Most films about disability are terrible. The emotions that film makers want to illicit are consistently negative--fear, pity, and awe. This is the subject of Martin F. Norden's The Cinema of Isolation that discusses the way disabled people have been portrayed in films. In recent years terrible films remain the norm. In fact I would argue a new genre has been created that I characterize as being disability snuff films. Million Dollar Baby is a perfect example and received critical acclaim. I cannot help but note here when I saw the film the audience cheered when the main character was killed--a shocking reaction to me.
In sharp contrast to bad films, at least one documentary, Murder Ball, stands out in that it sends out a very different and positive thought provoking message. I hope another documentary that is currently being aired on PBS, Rolling, can be as successful as Murder Ball. Rolling was created by Gretchen Berland a physician and film maker at Yale University. While I have not seen the film I have heard Dr. Berland interviewed on NPR's Talk of the Nation (http://www.npr.org/templates/story/story.php?storyId=17993638) and saw three short clips from the documentary. Berland, I suspect, is unlike many of her peers in that she appears to be socially skilled and particularly empathetic. The film has an interesting and novel approach. For two years three people who live in Los Angeles that use a wheelchair mounted a camera on their wheelchair and filmed their daily lives. The results seem impressive and I look forward to seeing the film in its entirety.
Rolling will be aired on PBS in the New York Metropolitan area on January 31 at 10PM. Thirteen.org will have the complete listings. In the meantime I encourage people to listen to the NPR show linked above. I would also love to hear from those who may have seen the film.
Paralyzed since I was 18 years old, I have spent much of the last 30 years thinking about the reasons why the social life of crippled people is so different from those who ambulate on two feet. After reading about the so called Ashley Treatment I decided it was time to write a book about my life as a crippled man. My book, Bad Cripple: A Protest from an Invisible Man, will be published by Counter Punch. I hope my book will completed soon.
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Wednesday, January 16, 2008
Posted by william Peace at 7:41 AM
PhD 1992 in anthropology Columbia University, I am interested in disability rights and bioethics.
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I saw the film. It portrayed three very differnt people with different reasons for using a chair. I was pleased and disappointed. The two men were portrayed as strong and without trying to evoke much pity. the woman's story I felt exploited her and played to encourage pity. I felt her back story indicated a strong active woman but the film showed her at her most awful moments. when you see it i'd like to know your reaction.
I understand your reservations about the film. At first I was troubled by the people portrayed and the gender differences between the two men and one woman.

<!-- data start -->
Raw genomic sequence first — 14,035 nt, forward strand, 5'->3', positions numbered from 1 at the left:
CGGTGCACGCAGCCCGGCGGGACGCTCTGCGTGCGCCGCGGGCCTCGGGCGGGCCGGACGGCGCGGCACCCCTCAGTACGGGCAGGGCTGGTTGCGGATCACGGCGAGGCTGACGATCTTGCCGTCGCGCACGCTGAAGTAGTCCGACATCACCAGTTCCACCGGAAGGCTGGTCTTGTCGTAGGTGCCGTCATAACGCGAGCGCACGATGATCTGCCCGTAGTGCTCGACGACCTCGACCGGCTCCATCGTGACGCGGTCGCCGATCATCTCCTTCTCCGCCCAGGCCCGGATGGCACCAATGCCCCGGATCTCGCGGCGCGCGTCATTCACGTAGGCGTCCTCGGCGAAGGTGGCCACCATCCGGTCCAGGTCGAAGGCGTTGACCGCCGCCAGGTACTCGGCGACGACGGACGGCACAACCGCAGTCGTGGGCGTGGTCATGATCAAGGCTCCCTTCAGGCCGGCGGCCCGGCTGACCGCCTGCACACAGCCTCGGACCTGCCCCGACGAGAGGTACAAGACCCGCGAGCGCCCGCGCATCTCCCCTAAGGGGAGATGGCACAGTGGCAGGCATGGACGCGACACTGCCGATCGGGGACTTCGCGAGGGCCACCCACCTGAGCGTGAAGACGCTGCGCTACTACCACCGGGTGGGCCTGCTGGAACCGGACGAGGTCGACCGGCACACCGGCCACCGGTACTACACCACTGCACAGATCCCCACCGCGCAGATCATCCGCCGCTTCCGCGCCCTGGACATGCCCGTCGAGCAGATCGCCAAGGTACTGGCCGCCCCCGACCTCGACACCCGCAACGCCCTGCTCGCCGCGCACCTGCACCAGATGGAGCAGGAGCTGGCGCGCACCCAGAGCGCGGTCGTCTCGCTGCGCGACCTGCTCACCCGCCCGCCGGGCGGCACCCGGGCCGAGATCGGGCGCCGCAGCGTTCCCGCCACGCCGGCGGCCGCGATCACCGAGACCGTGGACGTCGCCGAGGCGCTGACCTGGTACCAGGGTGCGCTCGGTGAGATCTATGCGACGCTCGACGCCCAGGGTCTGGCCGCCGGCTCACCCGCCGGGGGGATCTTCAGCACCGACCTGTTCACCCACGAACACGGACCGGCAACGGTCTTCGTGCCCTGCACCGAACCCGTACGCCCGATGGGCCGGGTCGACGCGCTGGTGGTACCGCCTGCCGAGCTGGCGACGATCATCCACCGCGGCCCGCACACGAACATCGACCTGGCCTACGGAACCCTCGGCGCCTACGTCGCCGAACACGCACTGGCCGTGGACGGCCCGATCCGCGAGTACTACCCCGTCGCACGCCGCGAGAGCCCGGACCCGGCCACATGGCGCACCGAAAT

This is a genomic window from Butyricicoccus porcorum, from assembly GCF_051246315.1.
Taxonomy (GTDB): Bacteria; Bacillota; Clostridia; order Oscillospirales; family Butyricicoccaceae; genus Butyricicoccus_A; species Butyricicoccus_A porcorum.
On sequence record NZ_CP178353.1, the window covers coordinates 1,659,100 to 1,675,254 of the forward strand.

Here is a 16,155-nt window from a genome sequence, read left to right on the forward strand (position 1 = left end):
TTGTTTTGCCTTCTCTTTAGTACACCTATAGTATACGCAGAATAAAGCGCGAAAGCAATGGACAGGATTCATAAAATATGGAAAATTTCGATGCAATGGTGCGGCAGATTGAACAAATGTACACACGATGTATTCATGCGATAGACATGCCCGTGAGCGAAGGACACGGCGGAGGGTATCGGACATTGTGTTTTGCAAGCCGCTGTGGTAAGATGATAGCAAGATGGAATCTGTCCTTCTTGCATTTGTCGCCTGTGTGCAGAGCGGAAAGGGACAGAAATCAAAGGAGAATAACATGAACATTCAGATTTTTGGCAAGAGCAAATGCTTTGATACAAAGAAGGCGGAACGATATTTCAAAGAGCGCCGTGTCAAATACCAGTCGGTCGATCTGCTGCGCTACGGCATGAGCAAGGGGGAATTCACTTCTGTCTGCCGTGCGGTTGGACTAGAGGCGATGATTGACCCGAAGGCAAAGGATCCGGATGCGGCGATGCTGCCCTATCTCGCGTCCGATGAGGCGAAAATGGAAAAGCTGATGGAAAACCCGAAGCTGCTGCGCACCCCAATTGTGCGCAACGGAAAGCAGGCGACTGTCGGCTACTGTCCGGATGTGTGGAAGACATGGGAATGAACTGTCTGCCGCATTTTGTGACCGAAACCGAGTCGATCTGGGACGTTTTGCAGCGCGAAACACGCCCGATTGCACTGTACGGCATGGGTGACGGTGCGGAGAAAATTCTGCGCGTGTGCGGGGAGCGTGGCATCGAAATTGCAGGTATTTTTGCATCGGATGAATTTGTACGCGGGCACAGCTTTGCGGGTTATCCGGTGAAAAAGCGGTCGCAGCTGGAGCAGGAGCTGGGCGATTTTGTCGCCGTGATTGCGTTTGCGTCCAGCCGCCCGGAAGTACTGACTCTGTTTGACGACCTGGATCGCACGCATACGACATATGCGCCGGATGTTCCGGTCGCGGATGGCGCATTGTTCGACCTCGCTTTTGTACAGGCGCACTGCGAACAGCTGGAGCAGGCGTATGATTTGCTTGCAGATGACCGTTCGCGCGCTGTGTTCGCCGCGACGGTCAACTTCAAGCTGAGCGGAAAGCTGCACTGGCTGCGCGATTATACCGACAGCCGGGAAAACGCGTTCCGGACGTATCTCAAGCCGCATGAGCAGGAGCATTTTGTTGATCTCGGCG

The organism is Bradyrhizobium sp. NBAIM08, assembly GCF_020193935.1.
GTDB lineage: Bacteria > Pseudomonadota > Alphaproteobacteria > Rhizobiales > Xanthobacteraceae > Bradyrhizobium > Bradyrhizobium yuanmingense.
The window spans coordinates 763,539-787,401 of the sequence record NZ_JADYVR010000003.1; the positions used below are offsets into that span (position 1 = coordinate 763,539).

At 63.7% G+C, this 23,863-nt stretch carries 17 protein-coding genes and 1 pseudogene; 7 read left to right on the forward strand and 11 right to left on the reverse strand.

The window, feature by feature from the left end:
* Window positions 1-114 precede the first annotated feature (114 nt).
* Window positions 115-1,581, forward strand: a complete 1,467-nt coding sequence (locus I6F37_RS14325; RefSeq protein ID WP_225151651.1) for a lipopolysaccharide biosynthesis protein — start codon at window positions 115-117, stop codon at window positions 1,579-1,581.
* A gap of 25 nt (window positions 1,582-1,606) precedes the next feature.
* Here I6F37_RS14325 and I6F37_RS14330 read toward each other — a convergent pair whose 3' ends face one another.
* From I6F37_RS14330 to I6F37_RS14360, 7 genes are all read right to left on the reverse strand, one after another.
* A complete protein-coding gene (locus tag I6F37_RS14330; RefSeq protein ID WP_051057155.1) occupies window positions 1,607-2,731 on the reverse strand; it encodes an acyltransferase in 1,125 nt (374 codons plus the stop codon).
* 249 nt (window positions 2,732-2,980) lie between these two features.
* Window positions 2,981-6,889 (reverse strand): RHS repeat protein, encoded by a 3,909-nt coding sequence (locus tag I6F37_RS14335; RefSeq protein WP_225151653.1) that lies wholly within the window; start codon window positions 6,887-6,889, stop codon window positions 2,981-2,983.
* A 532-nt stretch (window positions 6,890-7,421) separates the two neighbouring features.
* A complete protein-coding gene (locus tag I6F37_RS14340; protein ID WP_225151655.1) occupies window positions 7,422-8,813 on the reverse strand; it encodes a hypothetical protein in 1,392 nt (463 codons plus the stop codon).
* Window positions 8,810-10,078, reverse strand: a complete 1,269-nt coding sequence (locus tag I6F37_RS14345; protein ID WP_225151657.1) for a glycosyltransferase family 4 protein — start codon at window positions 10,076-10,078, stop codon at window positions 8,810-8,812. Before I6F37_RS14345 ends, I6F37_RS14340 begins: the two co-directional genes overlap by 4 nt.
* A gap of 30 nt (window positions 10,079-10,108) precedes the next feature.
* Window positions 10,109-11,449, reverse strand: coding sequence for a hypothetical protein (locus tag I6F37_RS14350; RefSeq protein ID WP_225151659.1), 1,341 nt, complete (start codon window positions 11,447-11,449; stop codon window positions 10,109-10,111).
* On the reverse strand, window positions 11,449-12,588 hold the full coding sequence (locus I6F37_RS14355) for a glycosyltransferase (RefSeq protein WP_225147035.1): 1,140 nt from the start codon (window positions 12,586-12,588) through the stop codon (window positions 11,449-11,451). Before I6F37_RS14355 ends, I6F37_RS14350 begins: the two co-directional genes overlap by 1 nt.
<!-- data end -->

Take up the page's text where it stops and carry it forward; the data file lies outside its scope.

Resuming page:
As to the the people portrayed, initially I did not like the inclusion of a man with ALS--a condition that is often fatal (most people die within 2-5 years of diagnosis). I worried that naive viewers would assume all people who use a wheelchair have a progressive and deadly condition. But to the film makers credit the focus is squarely on the social consequences of using a wheelchair regardless of the physical reason it was necessary. Also to the film makers credit, all three people portrayed are bright, articulate and at some level the viewer can relate to them personally.
As to the issue of gender, I too was struck that the most emotional or moving scenes in the film involved the woman. The most troubling scene was the woman being left by a bus driver outside her home, unable to move independently and reduced to tears. I too felt and thought this was pitiful. Yet this emotional reaction was quickly replaced by anger and respect (placed in the same situation I too may have cried). I was angry because the situation was unnecessary and socially unacceptable. It showed what little respect society has for those of us who use a wheelchair. I respect the woman not because she cried--a natural reaction regardless of gender--because she permitted the film maker to show her at her most vulnerable. Few men or women have the courage to do this. Thus I was left with the utmost respect for her resolve to remain independent in the face of gross prejudice and needless obstacles.
My problem with the way the film portrayed the woman may be just that my problem. I do not cry in public period and it would be horrifying for me to be in a film crying. You are right she was brave and honest to let that portion of her story be told. Not sure I could be.
I saw this movie just last week while hospitalized with a UTI,.The womens emotions are what hit me the most, when I think about the movie she's what comes to mind.Well two day's ago I was going to the kitchen to get some water, my chair would not move,it would go two feet and stop. At this moment the emotions this women had hit me,what am I going to do, no spare chair all med suppliers closed and a holiday weekend.
At this time I had a little taste of what this women had to endure and while you want to be independent you are reduced to have to call on anyone that will be there.
I'll have to look this up on Netflix.
I love your phrase "disability snuff films" That's exactly what so many of them are! A new Hindi one came out recently that was definitely a disability snuff film, Guzzarish.
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